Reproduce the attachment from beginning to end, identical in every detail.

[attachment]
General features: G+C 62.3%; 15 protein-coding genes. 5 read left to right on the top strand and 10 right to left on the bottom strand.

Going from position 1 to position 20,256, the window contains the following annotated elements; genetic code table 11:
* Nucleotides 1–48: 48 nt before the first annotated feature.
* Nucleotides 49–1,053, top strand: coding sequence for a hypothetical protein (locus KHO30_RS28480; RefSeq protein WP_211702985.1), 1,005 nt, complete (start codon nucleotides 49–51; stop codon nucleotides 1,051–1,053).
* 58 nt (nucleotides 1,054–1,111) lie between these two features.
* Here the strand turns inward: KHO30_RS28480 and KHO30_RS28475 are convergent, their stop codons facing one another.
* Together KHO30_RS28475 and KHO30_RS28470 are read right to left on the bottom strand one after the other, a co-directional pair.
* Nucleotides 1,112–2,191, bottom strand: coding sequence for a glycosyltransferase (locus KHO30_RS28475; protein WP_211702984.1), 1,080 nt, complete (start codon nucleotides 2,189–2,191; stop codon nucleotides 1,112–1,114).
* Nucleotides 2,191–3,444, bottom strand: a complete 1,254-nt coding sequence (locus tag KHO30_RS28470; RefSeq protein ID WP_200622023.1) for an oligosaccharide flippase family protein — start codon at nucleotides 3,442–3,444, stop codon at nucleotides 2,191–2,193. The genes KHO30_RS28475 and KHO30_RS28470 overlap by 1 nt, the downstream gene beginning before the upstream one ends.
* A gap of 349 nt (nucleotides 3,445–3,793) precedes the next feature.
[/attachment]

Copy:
General features: G+C 62.3%; 15 protein-coding genes. 5 read left to right on the top strand and 10 right to left on the bottom strand.

Going from position 1 to position 20,256, the window contains the following annotated elements; genetic code table 11:
* Nucleotides 1–48: 48 nt before the first annotated feature.
* Nucleotides 49–1,053, top strand: coding sequence for a hypothetical protein (locus KHO30_RS28480; RefSeq protein WP_211702985.1), 1,005 nt, complete (start codon nucleotides 49–51; stop codon nucleotides 1,051–1,053).
* 58 nt (nucleotides 1,054–1,111) lie between these two features.
* Here the strand turns inward: KHO30_RS28480 and KHO30_RS28475 are convergent, their stop codons facing one another.
* Together KHO30_RS28475 and KHO30_RS28470 are read right to left on the bottom strand one after the other, a co-directional pair.
* Nucleotides 1,112–2,191, bottom strand: coding sequence for a glycosyltransferase (locus KHO30_RS28475; protein WP_211702984.1), 1,080 nt, complete (start codon nucleotides 2,189–2,191; stop codon nucleotides 1,112–1,114).
* Nucleotides 2,191–3,444, bottom strand: a complete 1,254-nt coding sequence (locus tag KHO30_RS28470; RefSeq protein ID WP_200622023.1) for an oligosaccharide flippase family protein — start codon at nucleotides 3,442–3,444, stop codon at nucleotides 2,191–2,193. The genes KHO30_RS28475 and KHO30_RS28470 overlap by 1 nt, the downstream gene beginning before the upstream one ends.
* A gap of 349 nt (nucleotides 3,445–3,793) precedes the next feature.